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How Elections Are Affecting The Capital Market

It is barely one week to the 2019 presidential elections and as rightly predicted by financial analysts, the economy has taken the back seat for heightened political activities across the country.

But that did not just happen, the better part of 2018 clearly indicated that the economy had taken a shock from the early kick-off of political activities, following the indication of interest by President Muhammadu Buhari earlier in the year.

The Nigerian Stock Exchange (NSE) had its crucial indicators depreciated by 19.77 per cent due to uncertainties surrounding the elections.

The exchange which was named the third best performing stock exchange in the world in 2017 with over 43 per cent return-on-investment performed dismally in 2018.

A breakdown of the foreign investment outflow from the exchange between January and September 2018 showed that a total of N513.49 billion left the country during the period. This amounted to 63 per cent increase in total outflow compared to N315.04 billion withdrawn in the same period in 2017.

According to the National Bureau of Statistics (NBS), the total value of capital importation into Nigeria reduced to 2.855 billion dollars in the third quarter.

The NBS in its “Nigeria Capital Importation (Q3 2018)’’ report states that the figure represents a 48.21 per cent decrease compared to the second quarter and 31.12 per cent decrease compared to the third quarter of 2017.

It said the largest amount of capital importation by type was received through portfolio investment, which accounted for 60.5 per cent (1.723 billion dollars) of the total capital import.

“This was followed by other investments which account for 21.07 per cent (601.53 million dollars) of the total capital importation in the period under review.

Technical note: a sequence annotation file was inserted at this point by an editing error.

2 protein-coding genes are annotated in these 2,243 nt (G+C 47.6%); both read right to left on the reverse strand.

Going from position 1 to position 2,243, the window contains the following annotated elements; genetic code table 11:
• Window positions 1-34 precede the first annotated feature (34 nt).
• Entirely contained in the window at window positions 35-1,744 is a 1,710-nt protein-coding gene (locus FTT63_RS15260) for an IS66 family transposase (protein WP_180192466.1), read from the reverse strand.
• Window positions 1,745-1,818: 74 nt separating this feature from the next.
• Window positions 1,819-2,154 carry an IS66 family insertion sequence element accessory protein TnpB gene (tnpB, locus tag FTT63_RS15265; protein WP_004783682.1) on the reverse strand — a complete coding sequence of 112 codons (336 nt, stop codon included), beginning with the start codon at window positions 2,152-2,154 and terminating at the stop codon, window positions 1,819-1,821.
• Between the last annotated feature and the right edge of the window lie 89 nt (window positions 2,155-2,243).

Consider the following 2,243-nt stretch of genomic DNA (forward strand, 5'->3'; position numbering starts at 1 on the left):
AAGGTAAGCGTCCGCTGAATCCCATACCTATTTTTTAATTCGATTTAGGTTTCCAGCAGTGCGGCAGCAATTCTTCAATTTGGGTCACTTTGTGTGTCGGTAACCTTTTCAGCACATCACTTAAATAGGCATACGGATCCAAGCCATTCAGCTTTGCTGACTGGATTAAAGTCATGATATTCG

And then Foreign Direct Investment (FDI) accounts for 18.58 per cent (530.63 million dollars) of the total capital imported in the third quarter.

Investment experts attributed the sell-offs and the attendant foreign investment outflows to political risks, saying the trend would be sustained throughout the election period. Mr Sola Oni, a chartered stockbroker and Chief Executive Officer, Sofunix Investment and Communications, said massive share dumping by nervous portfolio investors and their Nigerian counterparts who were apprehensive over the 2019 general election led to the trend.

He said the development was reinforced by unguarded utterances of the political class.

The Managing Director/CEO of Cowry Asset Management, a Lagos-based investment banking firm in an interview with Daily Trust, said: “The country entered into a pre-term political situation, we saw the onset of political activities much earlier than was predicted.

“The earlier part of the year witnessed a lot of rumbling in the ruling party which scared foreign investors away from the market.”